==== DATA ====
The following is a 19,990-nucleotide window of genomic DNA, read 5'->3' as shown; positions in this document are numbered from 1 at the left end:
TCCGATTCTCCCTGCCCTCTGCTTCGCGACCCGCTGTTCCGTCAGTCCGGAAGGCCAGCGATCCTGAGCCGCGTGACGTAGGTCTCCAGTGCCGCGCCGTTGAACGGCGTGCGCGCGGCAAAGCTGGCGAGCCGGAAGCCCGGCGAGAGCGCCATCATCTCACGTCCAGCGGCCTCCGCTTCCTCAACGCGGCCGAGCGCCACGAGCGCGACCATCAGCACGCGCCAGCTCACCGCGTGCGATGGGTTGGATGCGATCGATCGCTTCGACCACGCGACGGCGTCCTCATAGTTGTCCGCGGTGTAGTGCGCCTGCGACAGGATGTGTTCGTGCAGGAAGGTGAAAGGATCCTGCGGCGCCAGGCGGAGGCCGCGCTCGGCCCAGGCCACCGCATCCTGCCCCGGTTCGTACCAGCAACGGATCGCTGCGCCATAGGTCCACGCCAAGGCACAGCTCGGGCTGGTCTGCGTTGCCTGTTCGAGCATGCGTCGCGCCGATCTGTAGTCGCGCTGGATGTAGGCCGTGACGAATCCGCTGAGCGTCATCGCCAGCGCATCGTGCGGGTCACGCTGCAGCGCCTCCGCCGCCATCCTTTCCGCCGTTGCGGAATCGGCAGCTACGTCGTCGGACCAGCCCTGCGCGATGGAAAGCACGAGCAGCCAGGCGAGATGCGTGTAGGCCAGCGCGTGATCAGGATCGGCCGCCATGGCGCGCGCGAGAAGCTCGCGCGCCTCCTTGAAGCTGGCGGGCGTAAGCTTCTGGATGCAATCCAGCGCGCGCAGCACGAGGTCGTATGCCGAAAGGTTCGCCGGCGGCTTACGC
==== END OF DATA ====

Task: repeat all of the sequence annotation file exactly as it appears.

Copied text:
The following is a 19,990-nucleotide window of genomic DNA, read 5'->3' as shown; positions in this document are numbered from 1 at the left end:
TCCGATTCTCCCTGCCCTCTGCTTCGCGACCCGCTGTTCCGTCAGTCCGGAAGGCCAGCGATCCTGAGCCGCGTGACGTAGGTCTCCAGTGCCGCGCCGTTGAACGGCGTGCGCGCGGCAAAGCTGGCGAGCCGGAAGCCCGGCGAGAGCGCCATCATCTCACGTCCAGCGGCCTCCGCTTCCTCAACGCGGCCGAGCGCCACGAGCGCGACCATCAGCACGCGCCAGCTCACCGCGTGCGATGGGTTGGATGCGATCGATCGCTTCGACCACGCGACGGCGTCCTCATAGTTGTCCGCGGTGTAGTGCGCCTGCGACAGGATGTGTTCGTGCAGGAAGGTGAAAGGATCCTGCGGCGCCAGGCGGAGGCCGCGCTCGGCCCAGGCCACCGCATCCTGCCCCGGTTCGTACCAGCAACGGATCGCTGCGCCATAGGTCCACGCCAAGGCACAGCTCGGGCTGGTCTGCGTTGCCTGTTCGAGCATGCGTCGCGCCGATCTGTAGTCGCGCTGGATGTAGGCCGTGACGAATCCGCTGAGCGTCATCGCCAGCGCATCGTGCGGGTCACGCTGCAGCGCCTCCGCCGCCATCCTTTCCGCCGTTGCGGAATCGGCAGCTACGTCGTCGGACCAGCCCTGCGCGATGGAAAGCACGAGCAGCCAGGCGAGATGCGTGTAGGCCAGCGCGTGATCAGGATCGGCCGCCATGGCGCGCGCGAGAAGCTCGCGCGCCTCCTTGAAGCTGGCGGGCGTAAGCTTCTGGATGCAATCCAGCGCGCGCAGCACGAGGTCGTATGCCGAAAGGTTCGCCGGCGGCTTACGC